The Water Wars by Cameron Stracher


Wasting water was illegal. There were fines, and even prison sentences, for exceeding the quotas.

But this boy looked like he didn’t care about any of that.

Published January 1, 2011 by Sourcebooks Fire

Rating: 4 Stars!

Welcome to a future where water is more precious than gold or oil-and worth killing for

Vera and her brother, Will, live in the shadow of the Great Panic, in a country that has collapsed from environmental catastrophe. Water is hoarded by governments, rivers are dammed, and clouds are sucked from the sky. But then Vera befriends Kai, who seems to have limitless access to fresh water. When Kai suddenly disappears, Vera and Will set off on a dangerous journey in search of him-pursued by pirates, a paramilitary group, and greedy corporations. Timely and eerily familiar, acclaimed author Cameron Stracher makes a stunning YA debut that’s impossible to forget.

My Review:

I love the look of this cover! The water aspect really screams out “read me”!

The whole premise of the earth running out of water was fascinating. I guess that I should say not running out of water, the oceans are still there. What they have actually run out of was drinking water. The most important!

Can you imagine not having any water to bathe with or even drink? Not to mention the fact that you cannot grow any vegetation and the plant life was nonexhistent. The ground was brittle and dry with no grass to be found.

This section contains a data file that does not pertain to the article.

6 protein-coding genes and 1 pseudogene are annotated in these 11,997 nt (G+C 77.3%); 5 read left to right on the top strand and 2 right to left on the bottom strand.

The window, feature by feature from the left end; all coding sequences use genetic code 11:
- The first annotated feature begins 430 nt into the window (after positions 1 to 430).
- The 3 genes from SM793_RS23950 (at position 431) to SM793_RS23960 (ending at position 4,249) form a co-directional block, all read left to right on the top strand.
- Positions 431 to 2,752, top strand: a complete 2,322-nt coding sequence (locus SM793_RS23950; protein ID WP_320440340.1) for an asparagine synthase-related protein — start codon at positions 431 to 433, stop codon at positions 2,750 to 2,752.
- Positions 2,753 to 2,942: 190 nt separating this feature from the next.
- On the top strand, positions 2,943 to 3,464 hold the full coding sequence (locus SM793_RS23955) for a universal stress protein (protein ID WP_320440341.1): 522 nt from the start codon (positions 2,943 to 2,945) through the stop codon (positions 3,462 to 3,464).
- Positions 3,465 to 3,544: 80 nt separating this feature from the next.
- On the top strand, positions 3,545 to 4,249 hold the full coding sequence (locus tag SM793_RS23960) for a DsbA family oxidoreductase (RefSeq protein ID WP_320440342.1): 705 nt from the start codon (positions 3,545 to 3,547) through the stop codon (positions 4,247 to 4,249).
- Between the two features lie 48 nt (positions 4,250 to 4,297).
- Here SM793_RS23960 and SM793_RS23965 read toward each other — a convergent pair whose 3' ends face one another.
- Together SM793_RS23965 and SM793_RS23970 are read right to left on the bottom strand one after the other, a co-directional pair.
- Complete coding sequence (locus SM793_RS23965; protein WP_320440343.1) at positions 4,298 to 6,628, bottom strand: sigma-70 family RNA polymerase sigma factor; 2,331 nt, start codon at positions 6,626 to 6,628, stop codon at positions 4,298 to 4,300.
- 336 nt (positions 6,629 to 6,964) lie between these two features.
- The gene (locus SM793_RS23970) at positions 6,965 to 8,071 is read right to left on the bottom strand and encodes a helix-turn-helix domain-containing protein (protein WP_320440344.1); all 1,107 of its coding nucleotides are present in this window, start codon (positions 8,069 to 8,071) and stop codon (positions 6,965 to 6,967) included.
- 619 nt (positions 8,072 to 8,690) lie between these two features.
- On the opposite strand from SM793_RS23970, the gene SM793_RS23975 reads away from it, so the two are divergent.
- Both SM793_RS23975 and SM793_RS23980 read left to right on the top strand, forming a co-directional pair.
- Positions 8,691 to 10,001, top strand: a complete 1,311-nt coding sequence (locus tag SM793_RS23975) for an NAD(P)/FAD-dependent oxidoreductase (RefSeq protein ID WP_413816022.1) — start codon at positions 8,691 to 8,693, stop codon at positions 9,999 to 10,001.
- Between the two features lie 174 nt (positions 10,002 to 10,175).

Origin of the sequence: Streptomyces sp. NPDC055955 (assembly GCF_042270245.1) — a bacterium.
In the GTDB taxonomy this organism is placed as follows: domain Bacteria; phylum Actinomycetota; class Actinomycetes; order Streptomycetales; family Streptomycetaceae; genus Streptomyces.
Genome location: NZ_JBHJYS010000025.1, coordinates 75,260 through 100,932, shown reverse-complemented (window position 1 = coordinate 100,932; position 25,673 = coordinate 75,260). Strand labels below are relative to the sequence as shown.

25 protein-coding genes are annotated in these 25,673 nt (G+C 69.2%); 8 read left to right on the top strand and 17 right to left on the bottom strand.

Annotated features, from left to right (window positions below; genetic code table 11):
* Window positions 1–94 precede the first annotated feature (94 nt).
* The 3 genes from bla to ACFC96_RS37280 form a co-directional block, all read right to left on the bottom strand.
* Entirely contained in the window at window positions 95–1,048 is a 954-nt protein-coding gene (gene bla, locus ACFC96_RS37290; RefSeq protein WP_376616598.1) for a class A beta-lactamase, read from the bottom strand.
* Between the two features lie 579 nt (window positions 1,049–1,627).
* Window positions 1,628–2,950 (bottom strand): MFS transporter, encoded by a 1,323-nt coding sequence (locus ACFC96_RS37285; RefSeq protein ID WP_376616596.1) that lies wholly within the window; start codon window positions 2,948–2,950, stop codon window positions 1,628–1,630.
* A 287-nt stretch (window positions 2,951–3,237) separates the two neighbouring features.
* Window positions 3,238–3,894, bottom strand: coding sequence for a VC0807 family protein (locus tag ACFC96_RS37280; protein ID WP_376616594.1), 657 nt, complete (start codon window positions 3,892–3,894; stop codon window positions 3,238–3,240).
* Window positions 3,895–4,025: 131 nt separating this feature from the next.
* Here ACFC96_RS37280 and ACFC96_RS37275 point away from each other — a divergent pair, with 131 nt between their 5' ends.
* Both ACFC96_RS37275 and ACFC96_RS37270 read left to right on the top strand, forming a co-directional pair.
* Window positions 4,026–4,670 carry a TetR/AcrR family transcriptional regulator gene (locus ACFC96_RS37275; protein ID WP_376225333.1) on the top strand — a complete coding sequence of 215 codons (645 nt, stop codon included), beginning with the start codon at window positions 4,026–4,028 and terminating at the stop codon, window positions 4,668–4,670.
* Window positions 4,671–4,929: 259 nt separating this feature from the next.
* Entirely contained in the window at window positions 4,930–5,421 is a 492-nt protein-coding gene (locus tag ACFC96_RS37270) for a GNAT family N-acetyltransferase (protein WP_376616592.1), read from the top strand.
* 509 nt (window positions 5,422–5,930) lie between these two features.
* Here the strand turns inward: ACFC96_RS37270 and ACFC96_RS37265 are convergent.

I must say that my favorite part of the book was the relationship between Will and Vera. Being brother and sister, you tend to grate on each other’s nerves, but these two had a special relationship and really were each other’s best friend. They both welcomed Kai with open arms along with their father. Kai was exciting to them and they welcomed the company.

I enjoyed the characters that Vera & Will met on their adventure to rescue Kai. Sula was one tough chick and she would have to be my favorite. She was treated badly by the very people that were threatening their lives now and she was out for revenge!

The thought of the government controling our drinking water and our food rations is frightening! I thank Mr. Stracher for bringing the possibility to our attention and cross my fingers that it never comes to this!

“We’ve got trouble,” said Sula when she reviewed the instrument panel. “You want the good news or the bad news?”

“Give us the bad first,” said Ulysses

“Even if we hadn’t burned up most of our fuel in that dogfight, it seems we’ve punched a hole in the auxiliary tank.”

“And the good news?”

“There is no good news.”

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